Saturday, October 14, 2006


I have been musing lately about the changes in my life since I fell three years ago. At the time, I had no clue what had happened to me. Oh, I knew I'd broken my arm, needed arm surgery, and was in pain. I had no idea that surgery would cause severe nerve damage and pain, that my career was over, Rene would move out, I would lose 200 pounds and end up on Social Security Disability. Talk about A Changing Life.

I am still coming to term these changes, though I believe I am learning to accept them. Pain became a prison for a while, and I had to work very hard to find a pain clinic with doctor I could trust. I am still on pain meds, but am feeling much freer these days, and I hope my shoulder surgery will help some. I am learning to live with the peripheral neuropathy in my right arm and hand, caused by the surgery done in '03. This a permanent condition.

I know now that I will return to prison-as a volunteer with an HIV+ group. It is not what I want, or what I was trained to do, but it is something that I can do with the women who need lots of nonjudgmental support.

I still miss Rene, but know the relief of having the house back to a cleaner, sparer, quieter mode. She has a lot of belongings (which I labeled stuff, but it is all important to her), and took over two bedrooms, the downstairs hall, and spilled into the dining and living rooms. It's a small house, and I realized even then that I was suffocating in it. I can breath easier now.

I am still processing the weight loss. I know I look different, but my mind has not caught up with the changes. I still look for armless chairs when I go somewhere, even though I fit in chairs with arms with no problems now. I cannot stand the acres of sagging skin which wrap my body in what I see as major ugliness. I'm odd in that I always liked my big body, and don't like my body now. I need serried plastic surgery. This means fighting with my insurance company (which has already turned me down once), and facing at least three or four more operations, which will need to be done at Yale.

For the time being I am being very forgiving of myself by not looking beyond the shoulder surgery I will have this Thursday, at a local hospital. More inner body work will rise when I have energy to do it. I am well aware of the issue in my life, though, and this alone is real progress.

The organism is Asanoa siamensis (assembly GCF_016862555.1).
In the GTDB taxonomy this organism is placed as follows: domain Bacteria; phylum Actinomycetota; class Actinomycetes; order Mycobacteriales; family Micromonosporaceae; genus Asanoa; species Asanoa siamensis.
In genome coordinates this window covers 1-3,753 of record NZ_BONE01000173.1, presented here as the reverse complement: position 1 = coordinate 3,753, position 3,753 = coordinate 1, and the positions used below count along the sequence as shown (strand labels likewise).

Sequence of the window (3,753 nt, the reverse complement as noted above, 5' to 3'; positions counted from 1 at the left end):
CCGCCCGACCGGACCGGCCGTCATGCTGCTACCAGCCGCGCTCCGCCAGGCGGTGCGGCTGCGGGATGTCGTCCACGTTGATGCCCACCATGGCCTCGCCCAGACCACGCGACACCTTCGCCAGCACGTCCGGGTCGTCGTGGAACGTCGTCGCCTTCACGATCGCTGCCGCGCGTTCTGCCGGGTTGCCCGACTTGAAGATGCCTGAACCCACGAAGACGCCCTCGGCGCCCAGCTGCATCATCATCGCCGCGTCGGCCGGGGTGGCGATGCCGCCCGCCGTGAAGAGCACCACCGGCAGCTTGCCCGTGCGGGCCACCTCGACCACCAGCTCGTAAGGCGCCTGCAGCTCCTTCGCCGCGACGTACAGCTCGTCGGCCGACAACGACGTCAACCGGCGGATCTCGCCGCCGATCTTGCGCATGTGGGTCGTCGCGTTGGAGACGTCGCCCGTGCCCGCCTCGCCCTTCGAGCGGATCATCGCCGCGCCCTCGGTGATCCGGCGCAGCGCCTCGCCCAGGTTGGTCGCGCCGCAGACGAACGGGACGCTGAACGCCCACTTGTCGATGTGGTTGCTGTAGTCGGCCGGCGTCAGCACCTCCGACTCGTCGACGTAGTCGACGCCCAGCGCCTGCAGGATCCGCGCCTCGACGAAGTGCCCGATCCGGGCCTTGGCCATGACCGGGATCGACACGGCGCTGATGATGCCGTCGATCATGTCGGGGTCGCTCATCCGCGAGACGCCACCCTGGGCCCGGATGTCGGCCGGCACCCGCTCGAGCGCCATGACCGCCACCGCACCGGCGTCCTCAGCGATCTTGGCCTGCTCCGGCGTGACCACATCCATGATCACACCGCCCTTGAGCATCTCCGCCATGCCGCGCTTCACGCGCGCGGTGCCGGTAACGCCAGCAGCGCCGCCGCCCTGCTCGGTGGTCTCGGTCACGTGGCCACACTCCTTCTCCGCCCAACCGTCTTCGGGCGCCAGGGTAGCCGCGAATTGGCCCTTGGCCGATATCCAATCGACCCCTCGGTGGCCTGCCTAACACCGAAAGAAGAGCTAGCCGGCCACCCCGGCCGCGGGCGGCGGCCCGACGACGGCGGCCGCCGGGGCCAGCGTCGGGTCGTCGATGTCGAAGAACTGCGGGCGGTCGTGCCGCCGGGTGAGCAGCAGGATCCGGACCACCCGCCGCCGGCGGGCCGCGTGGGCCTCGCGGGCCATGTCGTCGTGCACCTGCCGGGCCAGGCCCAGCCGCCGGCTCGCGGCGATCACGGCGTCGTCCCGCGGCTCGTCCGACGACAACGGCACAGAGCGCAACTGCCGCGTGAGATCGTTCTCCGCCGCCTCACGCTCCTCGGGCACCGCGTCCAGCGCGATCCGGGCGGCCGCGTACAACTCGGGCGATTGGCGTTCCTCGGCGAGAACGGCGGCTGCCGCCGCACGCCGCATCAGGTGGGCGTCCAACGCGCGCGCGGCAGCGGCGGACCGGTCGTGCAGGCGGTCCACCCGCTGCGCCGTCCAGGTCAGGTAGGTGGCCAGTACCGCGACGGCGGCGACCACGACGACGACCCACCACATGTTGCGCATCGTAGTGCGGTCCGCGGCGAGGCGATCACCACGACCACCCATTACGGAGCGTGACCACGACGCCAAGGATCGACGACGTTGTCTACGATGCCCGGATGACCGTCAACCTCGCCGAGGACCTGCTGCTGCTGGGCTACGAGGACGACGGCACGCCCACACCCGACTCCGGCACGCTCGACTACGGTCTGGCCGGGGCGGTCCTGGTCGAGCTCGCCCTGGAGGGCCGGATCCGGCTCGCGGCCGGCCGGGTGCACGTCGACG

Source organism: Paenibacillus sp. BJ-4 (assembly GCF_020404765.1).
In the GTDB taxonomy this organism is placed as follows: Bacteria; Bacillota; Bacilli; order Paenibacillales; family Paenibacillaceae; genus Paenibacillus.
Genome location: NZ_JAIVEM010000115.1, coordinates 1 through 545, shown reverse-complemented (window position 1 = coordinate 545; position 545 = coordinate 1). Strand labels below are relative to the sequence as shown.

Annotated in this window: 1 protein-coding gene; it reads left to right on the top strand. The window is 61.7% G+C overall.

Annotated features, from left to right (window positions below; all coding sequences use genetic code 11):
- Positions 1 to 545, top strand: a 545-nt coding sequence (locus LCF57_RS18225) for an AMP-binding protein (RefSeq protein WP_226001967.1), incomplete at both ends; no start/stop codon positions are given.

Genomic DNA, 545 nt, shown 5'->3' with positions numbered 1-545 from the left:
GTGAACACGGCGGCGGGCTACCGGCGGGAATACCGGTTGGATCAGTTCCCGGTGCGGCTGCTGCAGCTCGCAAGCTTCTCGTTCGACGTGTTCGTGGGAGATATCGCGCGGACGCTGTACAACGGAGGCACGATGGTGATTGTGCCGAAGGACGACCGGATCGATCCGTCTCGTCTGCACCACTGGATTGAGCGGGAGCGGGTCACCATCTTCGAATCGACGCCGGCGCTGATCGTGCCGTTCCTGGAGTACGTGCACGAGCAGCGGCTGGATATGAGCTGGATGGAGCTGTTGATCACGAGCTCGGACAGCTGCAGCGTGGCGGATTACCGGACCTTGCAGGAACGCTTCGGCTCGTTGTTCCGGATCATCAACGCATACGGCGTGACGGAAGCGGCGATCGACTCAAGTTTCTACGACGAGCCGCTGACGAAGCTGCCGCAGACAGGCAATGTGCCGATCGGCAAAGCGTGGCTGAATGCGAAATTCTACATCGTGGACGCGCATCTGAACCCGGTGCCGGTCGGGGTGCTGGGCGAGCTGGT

Being considered disabled by Social Security is just weird, especially since nobody seems to know when and how much money I will get. I can accept the fact that I do fall, hard and relatively often, because of autonomic and peripheral neuropathy. And walking with a cane or rolling walker has become just part of life now, whereas at first I was embarrassed. Using them beats cracking my head on the floor and having to call 911.

And the more life changes, the more it becomes the same-with more changes! I still struggle with depression and a distrust of all things that push me to move before I have digested everything on some inner level. I am always going to be a strong minded introvert!
This means I move slowly with change, but also that I keep moving forward no matter what, sometimes at a snail's pace, occasionally with a beautiful leap, as graceful as any ballerina. I have no idea where this stick-to-itiveness comes from-I didn't have it in my youth-but I am grateful for it now. (thank you for your thoughts on Gratitude, Christa, of This Crazy Life, see my favorites list).

As I muse on all this, I realize that, while I am sorry that I fell, I do not regret the changes that fall has caused. A new and different life is slowly emerging. Not one I would have chosen for myself, perhaps, but one I am learning to live with, even occasionally like. This pleases me.

Now, I must add that life will take a major dive in five days, when I have my shoulder surgery. I will be miserable, lonely, sorry for myself, struggling to use only my left hand, dependent on strangers as well as friends for a while, but now I have no doubt that I will handle whatever the universe throws at me. Perhaps slowly, but certainly surely. And I am glad to know this about myself.

Blessings, Margo


Becky said...

You'll be in my thoughts, m'dear.

Professor Zero said...

Good luck with this. I fell and broke my arm four or five years ago, and was projected to lose partial use of my right hand. It worked out: the surgery took, everything took, and I have no real problems with my arm now.
However and even so, I do remember very clearly how difficult it was just being around the house by myself, with pain and then only a left hand to use.
One needs two hands even more than I realized.

Virginia said...

You certainly have had a lot of changes.... and it seems from my point of view that you have grown tremendously through them.

Good luck with the surgery.

Peace, Virginia